Lofts down here charge about $75/hr. Sailcare charges about $50/hr, but you would have to pay shipping. I think $200 is a very fair donation.

Michael
__________________
S/V Anything Goes
1987 Pearson 31-2
Hull #15
Reply With Quote Share with Facebook
  #4  
Old 02-08-2009
billyruffn's Avatar
Senior Member
 
Join Date: Sep 2004
Location: Massachusetts
Posts: 1,281
Thanks: 5
Thanked 27 Times in 18 Posts
Rep Power: 10
billyruffn will become famous soon enough
If you get away with a few hundred, it seems reasonable. While it's hard to see exactly what was damaged, with minor repair (a few hours) like they apparently did you may have a repeat of the failure. Be gentle with the sail.

I have a "drifter" (130% light air reaching sail) that ripped along a seam from leach to luff (like your genny appears to have done) and I had it repaired two times ($140 and then $250). It failed shortly after each repair. In both repairs they re-stitched the seam that failed and put a patch on the leech a foot or so above and below the point where the seam failed. Obviously, that wasn't enough to solve the problem.

The final solution (so far) was to have the leech re-built top to bottom and the seam reinforced with additional fabric. This repair was about $900, if I remember correctly. Expensive, but still a fraction of what a new sail would cost.

In sail repairs, you often get what you pay for. Good luck with yours.
Reply With Quote Share with Facebook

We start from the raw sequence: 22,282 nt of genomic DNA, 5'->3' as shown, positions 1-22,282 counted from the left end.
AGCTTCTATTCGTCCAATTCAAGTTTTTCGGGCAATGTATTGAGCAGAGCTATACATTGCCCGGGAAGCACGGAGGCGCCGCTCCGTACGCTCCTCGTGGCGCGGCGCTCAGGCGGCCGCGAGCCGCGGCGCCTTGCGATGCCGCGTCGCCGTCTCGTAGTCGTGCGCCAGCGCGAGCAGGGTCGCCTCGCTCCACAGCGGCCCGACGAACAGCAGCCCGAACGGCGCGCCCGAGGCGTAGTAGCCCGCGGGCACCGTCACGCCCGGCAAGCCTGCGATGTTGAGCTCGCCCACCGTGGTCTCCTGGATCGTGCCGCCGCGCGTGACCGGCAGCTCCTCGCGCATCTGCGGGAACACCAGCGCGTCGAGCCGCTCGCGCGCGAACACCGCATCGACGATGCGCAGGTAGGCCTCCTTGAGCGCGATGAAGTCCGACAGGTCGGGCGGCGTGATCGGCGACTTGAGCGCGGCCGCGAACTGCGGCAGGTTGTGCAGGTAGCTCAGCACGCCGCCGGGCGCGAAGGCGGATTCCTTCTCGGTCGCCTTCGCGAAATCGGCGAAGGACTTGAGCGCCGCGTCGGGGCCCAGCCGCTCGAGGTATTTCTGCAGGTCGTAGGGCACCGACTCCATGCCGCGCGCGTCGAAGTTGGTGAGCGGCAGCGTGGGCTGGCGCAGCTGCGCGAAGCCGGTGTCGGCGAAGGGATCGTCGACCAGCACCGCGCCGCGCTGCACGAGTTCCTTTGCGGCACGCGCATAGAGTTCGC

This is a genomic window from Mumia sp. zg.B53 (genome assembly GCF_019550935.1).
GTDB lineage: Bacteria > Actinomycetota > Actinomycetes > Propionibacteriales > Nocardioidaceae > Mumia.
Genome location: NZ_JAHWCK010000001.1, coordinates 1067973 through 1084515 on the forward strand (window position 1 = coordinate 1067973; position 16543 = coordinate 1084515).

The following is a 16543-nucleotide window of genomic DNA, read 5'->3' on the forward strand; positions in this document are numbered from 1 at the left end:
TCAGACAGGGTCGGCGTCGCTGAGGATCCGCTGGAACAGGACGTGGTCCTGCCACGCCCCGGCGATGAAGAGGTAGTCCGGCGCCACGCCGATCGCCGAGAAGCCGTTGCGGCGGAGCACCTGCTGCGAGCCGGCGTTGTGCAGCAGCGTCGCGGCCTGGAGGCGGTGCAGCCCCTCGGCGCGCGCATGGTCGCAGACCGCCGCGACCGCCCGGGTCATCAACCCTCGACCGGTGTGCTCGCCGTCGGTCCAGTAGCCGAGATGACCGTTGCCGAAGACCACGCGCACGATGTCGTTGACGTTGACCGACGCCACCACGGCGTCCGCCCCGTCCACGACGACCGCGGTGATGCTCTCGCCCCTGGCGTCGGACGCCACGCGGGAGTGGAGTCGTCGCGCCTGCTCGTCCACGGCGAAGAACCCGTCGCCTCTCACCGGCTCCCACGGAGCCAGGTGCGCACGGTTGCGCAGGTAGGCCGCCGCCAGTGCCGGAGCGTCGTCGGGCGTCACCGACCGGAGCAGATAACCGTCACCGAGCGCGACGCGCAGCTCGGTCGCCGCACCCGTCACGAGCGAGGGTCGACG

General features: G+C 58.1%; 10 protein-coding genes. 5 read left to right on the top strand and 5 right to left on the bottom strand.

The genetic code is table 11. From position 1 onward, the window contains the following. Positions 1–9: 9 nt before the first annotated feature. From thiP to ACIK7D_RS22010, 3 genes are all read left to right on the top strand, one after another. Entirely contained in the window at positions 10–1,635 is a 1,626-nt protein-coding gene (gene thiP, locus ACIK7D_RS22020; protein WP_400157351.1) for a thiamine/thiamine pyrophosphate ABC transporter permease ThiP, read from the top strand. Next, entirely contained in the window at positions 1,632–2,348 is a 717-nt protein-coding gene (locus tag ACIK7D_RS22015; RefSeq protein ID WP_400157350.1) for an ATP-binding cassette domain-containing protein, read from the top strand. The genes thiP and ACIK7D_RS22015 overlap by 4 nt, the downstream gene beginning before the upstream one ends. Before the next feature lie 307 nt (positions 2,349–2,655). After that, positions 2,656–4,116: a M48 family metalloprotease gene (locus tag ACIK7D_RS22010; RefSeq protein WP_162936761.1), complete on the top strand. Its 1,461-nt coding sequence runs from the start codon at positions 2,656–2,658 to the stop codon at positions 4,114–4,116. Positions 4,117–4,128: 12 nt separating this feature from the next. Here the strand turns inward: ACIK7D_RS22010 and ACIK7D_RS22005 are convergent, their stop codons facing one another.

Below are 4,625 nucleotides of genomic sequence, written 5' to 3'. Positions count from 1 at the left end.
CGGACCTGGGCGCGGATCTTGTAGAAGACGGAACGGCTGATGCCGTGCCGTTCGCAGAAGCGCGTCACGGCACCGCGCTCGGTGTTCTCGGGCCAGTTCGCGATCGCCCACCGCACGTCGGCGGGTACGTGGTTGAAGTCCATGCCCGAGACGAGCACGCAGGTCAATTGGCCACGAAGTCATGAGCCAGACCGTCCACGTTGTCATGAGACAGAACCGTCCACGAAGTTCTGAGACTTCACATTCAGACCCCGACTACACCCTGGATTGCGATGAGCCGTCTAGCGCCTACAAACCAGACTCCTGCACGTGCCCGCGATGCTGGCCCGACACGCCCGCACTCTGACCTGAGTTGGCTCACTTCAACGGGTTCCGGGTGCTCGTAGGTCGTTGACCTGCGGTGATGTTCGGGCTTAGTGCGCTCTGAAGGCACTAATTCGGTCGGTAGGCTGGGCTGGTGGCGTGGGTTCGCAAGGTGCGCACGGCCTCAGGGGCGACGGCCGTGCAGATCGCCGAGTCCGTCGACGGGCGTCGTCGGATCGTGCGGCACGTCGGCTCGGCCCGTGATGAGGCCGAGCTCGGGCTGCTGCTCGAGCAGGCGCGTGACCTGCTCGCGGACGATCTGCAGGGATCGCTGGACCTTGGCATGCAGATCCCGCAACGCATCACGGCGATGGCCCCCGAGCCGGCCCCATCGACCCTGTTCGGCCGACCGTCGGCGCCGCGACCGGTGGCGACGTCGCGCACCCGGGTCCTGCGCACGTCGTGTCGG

#5  
Old 02-08-2009
Valiente's Avatar
Senior Member
 
Join Date: Jun 2006
Location: Toronto
Posts: 5,491
Thanks: 0
Thanked 0 Times in 0 Posts
Rep Power: 10
Valiente has a spectacular aura about Valiente has a spectacular aura about
If the repair gives you two more seasons, $200 is a bargain. If it goes in the first 15 knot breeze, you've had a $200 lesson.

My point is that you haven't mentioned whether or not the amateurs warranty their work. A loft will do this in most cases, if you can prove you weren't stupid about the conditions.

Of course, a reputable loft would also decline to do the work if the sail was too far gone and would only likely rip elsewhere at the milder sort of provocation. Most lofts I deal with keep the concepts of "repair/rebuild" and "make a new one" fairly separate, which is good as my "thing" is to recycle racer's jibs into cruiser hank-ons that I can get three to five years out of.
__________________
Can't sleep? Read my countdown to voyaging blog @
To view links or images in signatures your post count must be 10 or greater. You currently have 0 posts.
Reply With Quote Share with Facebook
  #6  
Old 02-08-2009
Senior Member
 
Join Date: May 2007
Posts: 103
Thanks: 0
Thanked 0 Times in 0 Posts
Rep Power: 8
121Guy is on a distinguished road